Indication of lethal interactions between a solitary bottlenose dolphin (Tursiops truncatus) and harbor porpoises (Phocoena phocoena) in the German Baltic Sea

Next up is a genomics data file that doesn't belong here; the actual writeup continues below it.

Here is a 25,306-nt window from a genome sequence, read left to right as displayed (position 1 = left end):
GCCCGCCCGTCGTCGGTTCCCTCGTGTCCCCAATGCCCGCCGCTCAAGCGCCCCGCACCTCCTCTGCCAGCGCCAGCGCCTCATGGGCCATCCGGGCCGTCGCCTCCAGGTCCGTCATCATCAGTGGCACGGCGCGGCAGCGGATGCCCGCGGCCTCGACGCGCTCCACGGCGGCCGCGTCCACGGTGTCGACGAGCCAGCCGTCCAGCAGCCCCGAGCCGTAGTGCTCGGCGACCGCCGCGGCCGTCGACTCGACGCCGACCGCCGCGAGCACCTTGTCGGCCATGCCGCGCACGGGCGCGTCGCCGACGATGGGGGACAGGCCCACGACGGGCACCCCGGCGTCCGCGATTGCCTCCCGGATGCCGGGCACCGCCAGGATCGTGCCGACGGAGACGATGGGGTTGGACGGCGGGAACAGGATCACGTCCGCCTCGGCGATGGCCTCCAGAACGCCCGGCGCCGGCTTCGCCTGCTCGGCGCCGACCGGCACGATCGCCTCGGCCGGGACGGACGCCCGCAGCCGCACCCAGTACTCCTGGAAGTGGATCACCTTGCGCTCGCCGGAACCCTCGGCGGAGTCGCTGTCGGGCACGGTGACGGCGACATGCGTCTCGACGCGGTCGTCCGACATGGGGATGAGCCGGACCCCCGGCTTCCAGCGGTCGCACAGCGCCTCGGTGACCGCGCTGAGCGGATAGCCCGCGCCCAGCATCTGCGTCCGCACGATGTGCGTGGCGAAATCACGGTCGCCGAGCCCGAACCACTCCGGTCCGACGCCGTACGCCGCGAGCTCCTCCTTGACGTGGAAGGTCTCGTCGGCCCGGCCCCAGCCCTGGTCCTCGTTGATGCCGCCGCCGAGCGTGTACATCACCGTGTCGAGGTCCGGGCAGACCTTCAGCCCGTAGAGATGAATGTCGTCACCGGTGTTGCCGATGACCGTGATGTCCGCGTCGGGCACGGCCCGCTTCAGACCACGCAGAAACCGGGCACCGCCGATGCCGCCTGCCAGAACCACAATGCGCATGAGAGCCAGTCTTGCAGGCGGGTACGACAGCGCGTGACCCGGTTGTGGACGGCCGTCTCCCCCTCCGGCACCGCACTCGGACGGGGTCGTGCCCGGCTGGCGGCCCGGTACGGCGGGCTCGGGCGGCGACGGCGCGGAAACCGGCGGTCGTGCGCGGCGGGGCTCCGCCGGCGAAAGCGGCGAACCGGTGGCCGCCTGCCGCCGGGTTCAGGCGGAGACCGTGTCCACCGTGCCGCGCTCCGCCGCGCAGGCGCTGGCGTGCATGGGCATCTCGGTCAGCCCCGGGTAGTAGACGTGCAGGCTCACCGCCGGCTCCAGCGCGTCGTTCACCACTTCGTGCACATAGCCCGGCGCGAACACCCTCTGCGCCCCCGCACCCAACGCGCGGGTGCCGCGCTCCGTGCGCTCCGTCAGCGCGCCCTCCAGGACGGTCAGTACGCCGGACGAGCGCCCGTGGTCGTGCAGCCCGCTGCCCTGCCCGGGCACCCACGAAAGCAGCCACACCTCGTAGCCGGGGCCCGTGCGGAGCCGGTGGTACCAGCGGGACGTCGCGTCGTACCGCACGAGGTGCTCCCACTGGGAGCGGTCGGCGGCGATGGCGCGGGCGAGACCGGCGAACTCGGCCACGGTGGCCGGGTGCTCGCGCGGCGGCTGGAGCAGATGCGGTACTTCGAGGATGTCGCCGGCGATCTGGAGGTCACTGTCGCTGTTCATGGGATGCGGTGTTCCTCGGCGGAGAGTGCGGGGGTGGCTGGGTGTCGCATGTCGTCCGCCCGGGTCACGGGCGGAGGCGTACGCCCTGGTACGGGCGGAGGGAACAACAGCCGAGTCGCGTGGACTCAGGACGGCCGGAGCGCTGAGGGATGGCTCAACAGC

Background: Aggressive interactions between bottlenose dolphins (Tursiops truncatus) and harbor porpoises (Phocoena phocoena) have been reported in different parts of the world since the late 1990s. In the Baltic Sea, harbor porpoises are the only native cetacean species, while bottlenose dolphins may appear there temporarily. In the fall of 2016, a solitary male photo-identified bottlenose dolphin stayed in the German Baltic Sea of Schleswig-Holstein for 3 months. During that time, the necropsies of the stranded harbor porpoises revealed types of trauma of varying degrees in six animals, which is unusual in this area. The purpose of this study was to determine if the appearance of the bottlenose dolphin could be linked to the trauma of the harbor porpoise carcasses. Results: Pathological findings in these animals included subcutaneous, thoracic and abdominal hemorrhages, multiple, mainly bilateral, rib fractures, and one instance of lung laceration. These findings correspond with the previously reported dolphin-caused injuries in other regions. Moreover, public sighting reports showed a spatial and temporal correlation between the appearance of the dolphin and the stranding of fatally injured harbor porpoises. Conclusion: Despite the fact that no attack has been witnessed in German waters to date, our findings indicate the first record of lethal interactions between a bottlenose dolphin and harbor porpoises in the German Baltic Sea. Furthermore, to our knowledge, this is the first report of porpoise aggression by a socially isolated bottlenose dolphin.